Giants Insider notes: Painful losses to Marlins


Giants Insider notes: Painful losses to Marlins

May 25, 2011


Our MLB Insider takes a look at the Giants 7-6 loss to the visiting Marlins on Wednesday in the second game of a three-game series at AT&T Park.Painful loss: Hard to put any sort of silver lining on the night in the wake of what the Giants might be facing if Buster Poseys injury is as bad as it looked. But what the heck: That was another absolutely hellacious throw by Nate Schierholtz. If Posey hangs on, the teams might still be playing without him.Absolved: Dont blame Scott Cousins. That was clean country hardball, and thats what Posey grew up playing. Cousins, who helped USF get on the baseball map as the 2006 West Coast Conference Player of the Year while leading the Dons to the programs first NCAA playoffs appearance, had every right to blow up Buster; it was the only option for him, actually. Part of the game.
NEWS: Giants' Posey helped off field after collision
Bedlam: Just when youre ready to start thinking everyone might need to knock it off with the magic angle that the Giants have caused to swirl around them by constructing so many different and dramatic victories, they do something like throw up a four-spot to tie in the bottom of the ninth and get a six-pitch top of the 10th from Brian Wilson. What a show these guys are putting on. What an incredible energy on that big, beautiful stage. Its officially ridiculous now.Quoth the bard: Tejada and Burrell in the 10th, thy name is buzzkill.
RECAP: Giants force extras, lose Posey and game in 12th
Temporary reversal of (late-game) fortune: The Giants surely felt that familiar feeling of invincibility that keeps them warm on chilly nights at home until Mike Stantons fourth hit of the night, a bases-loaded double with two out in the top of the ninth inning, made the feeling go away for about eight minutes and underscored the need for another lefty to step up and share some of Javier Lopezs massive burden.Lopez, whos been mostly brilliant all year but got roughed up during Floridas ninth, is a little bit like the Darren Ford of the pitching staff, although far more of a factor, in that hes best used for specific situations. Working an entire inning is not one of them.Add Stanton: If he wasnt a Stud On The Brink in big-league ball, Stanton looks like he might be a big-time Aussie Rules Football star or an NFL tight end. Heck, maybe even the lead in the next installment of the Fast and Furious franchise. Yes, hes going that good, so heres some dead-serious advice for Thursday: play hooky from work, find a way to get into the yard and watch this kid take batting practice.Or have you not heard of the BP balls that Stanton, 21, has launched to the base of the big Coke-bottle slides and the Bobs Big Boy oven mitt hey, you see what you wanna see on the left-center field concourses since he arrived in town Tuesday?Showing off: BP is among the finest entertainment one will find in professional sports, for its the very best in the world at the sports worlds most difficult single task honing their craft in the most relaxed environment their on-field experience allows.Team Taxing: Youve heard of high-stress innings, where the pitcher has to absolutely grind to get a zero on the board? The Marlins, with their balanced grab-bag of a lineup, can force opponents into high-stress games. Giants starts Madison Bumgarner, who threw a ton of great, gutsy pitches while putting up another unrewarded quality May start, was dealing with traffic all evening. Dealing well, though.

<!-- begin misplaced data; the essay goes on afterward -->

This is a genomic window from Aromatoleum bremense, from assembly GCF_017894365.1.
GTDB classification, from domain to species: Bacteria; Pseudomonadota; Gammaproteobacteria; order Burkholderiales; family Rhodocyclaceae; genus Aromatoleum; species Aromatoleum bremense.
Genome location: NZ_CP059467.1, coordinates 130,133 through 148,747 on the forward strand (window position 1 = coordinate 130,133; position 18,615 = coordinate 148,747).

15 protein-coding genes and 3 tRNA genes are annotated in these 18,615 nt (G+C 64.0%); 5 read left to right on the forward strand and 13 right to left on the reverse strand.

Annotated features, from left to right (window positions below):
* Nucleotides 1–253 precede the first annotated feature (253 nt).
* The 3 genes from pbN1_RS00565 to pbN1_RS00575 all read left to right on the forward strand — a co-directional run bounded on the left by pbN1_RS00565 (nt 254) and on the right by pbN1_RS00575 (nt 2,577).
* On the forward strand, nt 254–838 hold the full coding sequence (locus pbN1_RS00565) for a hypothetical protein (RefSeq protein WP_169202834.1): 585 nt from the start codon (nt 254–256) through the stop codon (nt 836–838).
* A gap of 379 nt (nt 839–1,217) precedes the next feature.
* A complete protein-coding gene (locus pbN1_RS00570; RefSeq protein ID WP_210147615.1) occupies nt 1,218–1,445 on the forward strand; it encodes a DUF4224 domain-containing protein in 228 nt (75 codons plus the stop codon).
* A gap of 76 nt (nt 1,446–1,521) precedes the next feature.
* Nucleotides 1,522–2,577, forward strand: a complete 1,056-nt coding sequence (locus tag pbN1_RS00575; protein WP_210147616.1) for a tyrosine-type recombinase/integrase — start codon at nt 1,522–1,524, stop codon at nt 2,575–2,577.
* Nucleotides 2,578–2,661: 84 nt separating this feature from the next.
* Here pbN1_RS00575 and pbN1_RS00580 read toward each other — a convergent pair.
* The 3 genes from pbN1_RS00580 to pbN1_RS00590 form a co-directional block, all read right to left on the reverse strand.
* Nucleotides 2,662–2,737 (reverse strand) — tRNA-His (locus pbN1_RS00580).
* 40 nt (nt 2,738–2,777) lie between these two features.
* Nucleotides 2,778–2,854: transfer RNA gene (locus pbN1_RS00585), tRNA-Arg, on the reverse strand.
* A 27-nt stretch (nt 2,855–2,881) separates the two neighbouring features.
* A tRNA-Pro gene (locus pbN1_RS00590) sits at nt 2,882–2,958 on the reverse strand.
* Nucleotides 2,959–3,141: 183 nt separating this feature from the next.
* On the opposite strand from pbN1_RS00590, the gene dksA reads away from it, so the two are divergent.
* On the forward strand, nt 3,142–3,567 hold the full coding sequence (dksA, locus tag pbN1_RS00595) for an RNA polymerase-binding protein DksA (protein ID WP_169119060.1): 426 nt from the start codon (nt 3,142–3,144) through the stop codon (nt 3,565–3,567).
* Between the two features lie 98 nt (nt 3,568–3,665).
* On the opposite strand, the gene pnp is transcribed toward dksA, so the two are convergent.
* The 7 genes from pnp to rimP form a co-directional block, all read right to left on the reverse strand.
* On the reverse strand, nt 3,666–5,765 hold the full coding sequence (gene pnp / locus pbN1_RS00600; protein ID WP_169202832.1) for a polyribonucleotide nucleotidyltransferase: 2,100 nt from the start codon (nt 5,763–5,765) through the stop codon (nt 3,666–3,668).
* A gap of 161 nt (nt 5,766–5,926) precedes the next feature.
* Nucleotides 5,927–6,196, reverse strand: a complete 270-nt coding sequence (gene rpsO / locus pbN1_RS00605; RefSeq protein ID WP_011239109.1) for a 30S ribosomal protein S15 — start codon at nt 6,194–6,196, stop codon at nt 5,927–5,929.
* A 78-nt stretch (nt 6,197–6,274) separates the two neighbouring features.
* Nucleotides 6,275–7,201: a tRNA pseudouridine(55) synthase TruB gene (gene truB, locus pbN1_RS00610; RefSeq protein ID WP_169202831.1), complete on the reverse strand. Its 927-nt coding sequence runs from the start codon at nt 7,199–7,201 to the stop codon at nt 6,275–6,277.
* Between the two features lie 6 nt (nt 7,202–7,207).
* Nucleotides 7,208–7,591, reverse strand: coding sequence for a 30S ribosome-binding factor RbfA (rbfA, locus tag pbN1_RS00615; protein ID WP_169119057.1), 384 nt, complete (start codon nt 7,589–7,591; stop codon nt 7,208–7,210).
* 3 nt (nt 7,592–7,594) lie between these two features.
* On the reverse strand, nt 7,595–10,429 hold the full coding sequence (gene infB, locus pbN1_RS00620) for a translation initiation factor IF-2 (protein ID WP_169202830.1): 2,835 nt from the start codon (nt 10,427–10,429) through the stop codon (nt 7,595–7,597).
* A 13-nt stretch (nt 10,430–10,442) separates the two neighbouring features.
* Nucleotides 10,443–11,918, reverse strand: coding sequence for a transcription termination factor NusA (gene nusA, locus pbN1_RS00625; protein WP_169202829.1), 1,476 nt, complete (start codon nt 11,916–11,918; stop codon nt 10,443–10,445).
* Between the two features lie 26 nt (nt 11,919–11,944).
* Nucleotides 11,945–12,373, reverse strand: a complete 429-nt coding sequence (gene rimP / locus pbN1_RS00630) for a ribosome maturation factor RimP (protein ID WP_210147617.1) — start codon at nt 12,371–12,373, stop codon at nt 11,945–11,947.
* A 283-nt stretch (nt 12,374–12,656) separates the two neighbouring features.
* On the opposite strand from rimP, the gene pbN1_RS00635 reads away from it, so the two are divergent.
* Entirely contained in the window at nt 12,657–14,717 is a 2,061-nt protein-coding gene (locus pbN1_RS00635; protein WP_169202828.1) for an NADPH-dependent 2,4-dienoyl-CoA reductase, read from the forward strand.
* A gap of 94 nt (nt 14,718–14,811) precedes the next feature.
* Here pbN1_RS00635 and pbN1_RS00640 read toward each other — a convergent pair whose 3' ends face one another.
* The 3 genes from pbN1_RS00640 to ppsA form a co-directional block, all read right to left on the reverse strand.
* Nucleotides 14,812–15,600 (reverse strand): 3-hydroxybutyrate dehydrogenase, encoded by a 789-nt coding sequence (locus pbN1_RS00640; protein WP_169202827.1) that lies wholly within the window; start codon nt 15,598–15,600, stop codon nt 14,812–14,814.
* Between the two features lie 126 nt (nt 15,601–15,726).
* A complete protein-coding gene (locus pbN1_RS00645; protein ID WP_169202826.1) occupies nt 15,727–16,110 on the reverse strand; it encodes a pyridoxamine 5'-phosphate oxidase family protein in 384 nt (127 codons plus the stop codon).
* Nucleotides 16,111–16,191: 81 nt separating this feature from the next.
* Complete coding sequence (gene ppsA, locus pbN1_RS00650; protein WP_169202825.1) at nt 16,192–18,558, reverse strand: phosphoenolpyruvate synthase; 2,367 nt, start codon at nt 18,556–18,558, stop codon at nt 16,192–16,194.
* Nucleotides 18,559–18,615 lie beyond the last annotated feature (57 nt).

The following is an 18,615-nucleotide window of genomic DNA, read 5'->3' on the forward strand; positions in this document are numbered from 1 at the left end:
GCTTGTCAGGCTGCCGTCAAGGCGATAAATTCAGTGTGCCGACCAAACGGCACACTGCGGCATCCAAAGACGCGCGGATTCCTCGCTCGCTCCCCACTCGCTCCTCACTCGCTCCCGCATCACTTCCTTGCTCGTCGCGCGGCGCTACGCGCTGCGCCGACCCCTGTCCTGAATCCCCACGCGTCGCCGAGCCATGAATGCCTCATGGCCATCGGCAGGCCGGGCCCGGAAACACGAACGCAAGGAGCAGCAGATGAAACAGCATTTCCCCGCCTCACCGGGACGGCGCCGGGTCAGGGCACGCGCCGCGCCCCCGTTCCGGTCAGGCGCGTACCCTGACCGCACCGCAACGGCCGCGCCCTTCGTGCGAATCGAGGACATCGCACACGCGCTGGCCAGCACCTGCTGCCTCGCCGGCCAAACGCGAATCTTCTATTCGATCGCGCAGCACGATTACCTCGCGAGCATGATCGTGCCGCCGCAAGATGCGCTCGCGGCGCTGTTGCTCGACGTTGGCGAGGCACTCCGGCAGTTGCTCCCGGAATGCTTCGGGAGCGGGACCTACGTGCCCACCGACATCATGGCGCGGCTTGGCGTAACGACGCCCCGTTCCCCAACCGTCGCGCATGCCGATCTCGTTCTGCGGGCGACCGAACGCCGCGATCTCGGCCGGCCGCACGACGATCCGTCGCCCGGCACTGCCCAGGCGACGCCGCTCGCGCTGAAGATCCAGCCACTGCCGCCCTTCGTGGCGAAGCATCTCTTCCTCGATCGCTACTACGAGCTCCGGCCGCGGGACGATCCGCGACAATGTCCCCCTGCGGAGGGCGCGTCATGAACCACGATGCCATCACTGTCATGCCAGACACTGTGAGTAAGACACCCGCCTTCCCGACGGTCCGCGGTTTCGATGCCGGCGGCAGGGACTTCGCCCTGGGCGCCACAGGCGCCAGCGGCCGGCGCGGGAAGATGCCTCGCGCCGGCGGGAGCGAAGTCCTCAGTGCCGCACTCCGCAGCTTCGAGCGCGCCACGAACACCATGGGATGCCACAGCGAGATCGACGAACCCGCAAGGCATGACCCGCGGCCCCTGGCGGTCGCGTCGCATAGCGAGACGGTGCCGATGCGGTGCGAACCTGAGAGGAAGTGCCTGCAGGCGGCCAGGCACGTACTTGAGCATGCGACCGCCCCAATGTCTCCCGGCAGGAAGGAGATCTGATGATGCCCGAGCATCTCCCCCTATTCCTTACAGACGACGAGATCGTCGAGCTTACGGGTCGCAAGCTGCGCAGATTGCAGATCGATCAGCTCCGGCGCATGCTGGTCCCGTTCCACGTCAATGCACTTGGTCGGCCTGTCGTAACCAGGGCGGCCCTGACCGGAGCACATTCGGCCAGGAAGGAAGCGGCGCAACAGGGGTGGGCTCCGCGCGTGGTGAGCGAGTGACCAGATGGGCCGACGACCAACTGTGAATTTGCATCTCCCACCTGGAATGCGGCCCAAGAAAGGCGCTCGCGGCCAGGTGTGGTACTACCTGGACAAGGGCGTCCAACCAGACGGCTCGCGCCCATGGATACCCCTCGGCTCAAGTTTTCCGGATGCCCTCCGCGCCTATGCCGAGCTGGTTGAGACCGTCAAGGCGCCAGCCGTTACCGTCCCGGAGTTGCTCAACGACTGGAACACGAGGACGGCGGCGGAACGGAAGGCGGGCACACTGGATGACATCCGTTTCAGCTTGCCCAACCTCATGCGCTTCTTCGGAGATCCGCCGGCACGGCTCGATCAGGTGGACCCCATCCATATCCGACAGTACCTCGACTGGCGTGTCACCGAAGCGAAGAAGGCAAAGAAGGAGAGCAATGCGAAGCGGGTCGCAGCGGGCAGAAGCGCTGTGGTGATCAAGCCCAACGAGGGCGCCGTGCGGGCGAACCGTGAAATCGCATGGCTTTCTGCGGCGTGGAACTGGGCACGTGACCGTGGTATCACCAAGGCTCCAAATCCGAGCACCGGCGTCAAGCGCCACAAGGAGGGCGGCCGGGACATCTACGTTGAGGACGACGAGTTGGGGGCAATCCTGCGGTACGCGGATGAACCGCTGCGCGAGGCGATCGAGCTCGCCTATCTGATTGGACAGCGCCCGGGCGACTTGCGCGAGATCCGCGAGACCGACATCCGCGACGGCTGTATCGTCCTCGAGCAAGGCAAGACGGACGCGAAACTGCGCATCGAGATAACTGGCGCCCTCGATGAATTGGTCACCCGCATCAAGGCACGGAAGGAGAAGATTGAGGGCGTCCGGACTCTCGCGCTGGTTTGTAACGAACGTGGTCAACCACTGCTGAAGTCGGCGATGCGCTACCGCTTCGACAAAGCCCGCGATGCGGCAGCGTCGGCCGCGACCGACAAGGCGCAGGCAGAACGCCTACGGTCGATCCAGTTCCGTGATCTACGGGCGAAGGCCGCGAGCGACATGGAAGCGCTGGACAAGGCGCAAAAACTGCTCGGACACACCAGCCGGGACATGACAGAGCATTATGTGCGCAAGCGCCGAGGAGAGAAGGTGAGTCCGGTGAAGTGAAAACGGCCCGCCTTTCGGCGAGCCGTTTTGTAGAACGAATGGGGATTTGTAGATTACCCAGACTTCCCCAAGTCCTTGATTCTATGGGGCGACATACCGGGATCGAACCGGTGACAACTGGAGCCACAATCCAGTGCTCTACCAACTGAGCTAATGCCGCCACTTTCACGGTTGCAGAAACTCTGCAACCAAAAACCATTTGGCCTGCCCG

Bumgarner throws three innings of no-hit ball in first rehab start

Bumgarner throws three innings of no-hit ball in first rehab start


Madison Bumgarner was back on the hill Sunday night in a Giants jersey for the first time since being placed on the DL on April 21 due to a dirt bike accident

Bumgarner took the mound for the Arizona Rookie League Giants and did not allow a hit in three innings pitched. The Giants' ace also struck out two and walked one. 

In both the first and third innings, Bumgarner pitched a perfect three up and three down frame. 

Bumgarner was diagnosed with a Grade 2 sprain of his left throwing shoulder and sustained bruised ribs from his dirt bike accident on an off day in Colorado. Pitching in a game for the first time in over two months, Bumgarner was throwing between 88-91 miles per hour, according to Tommy Stokke of FanRagSports. 

After finishing his three innings of work, Bumgarner went down to the bullpen to increase his pitch count, reports Sande Charles of FanRagSports

Before sustaining the injury, Bumgarner was 0-3 with a 3.00 ERA in four starts this season. 

The Giants have gone 21-41 since Bumgarner's injury. They are 27-51 on the year and sit 24.5 games behind the Dodgers in the NL West.